Comment 35964

By jason (registered) | Posted December 03, 2009 at 08:38:06

It's important to remember the historic context of downtown fading away.

I've chatted with former downtown shop owners who noticed an immediate drop in income and people coming into their stores after the downtown streets were converted to one-way.

One fella mentioned to me that it took him years to put the two together because the decline was so gradual. Yet even in the first year of high speed one-ways, he said it was clear that the pedestrian realm had been compromised and folks were more comfortable zipping through on their cars instead of strolling downtown.

It took many years, decades in fact, for downtown to deteriorate. When things started getting noticeable, many downtown shopkeepers blamed Jackson Square which was booming.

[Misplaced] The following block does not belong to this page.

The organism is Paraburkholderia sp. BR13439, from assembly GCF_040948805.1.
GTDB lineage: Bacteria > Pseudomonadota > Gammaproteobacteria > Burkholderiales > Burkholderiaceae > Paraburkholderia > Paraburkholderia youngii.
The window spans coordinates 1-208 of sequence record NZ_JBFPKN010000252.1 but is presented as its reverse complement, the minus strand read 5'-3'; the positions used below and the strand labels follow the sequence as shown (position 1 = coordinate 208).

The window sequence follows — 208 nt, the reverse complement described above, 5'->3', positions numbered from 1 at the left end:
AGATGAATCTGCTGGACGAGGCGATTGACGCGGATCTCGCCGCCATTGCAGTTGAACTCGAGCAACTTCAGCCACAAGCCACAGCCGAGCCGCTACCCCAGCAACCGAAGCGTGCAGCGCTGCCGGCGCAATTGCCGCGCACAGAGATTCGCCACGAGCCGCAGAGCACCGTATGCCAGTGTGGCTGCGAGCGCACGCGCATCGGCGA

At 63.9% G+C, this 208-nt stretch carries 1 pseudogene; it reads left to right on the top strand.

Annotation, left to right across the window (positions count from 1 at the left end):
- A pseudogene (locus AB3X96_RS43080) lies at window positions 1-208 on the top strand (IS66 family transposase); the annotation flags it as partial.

But having a larger view of history now, those shopowners realize that it was the damaged public realm and the conversion of downtowns main streets from a place that was enjoyable and comfortable to a place that was only for cars. The rather quick demise of Jackson Square further validates this point - less people downtown= bad news whether your shop is on the street or in the mall.

More people downtown will = more shops on the street and in the mall.
That's where two-way conversion and LRT come into play. Both are extremely huge changes that will help to make downtown more people friendly again, along with streetscape projects like York Blvd and Hess Village and better pedestrian spaces like the forecourt of the new farmers market and Gore Park.

There is no magic bullet, rather the cumulative effects of many good changes, big and small.

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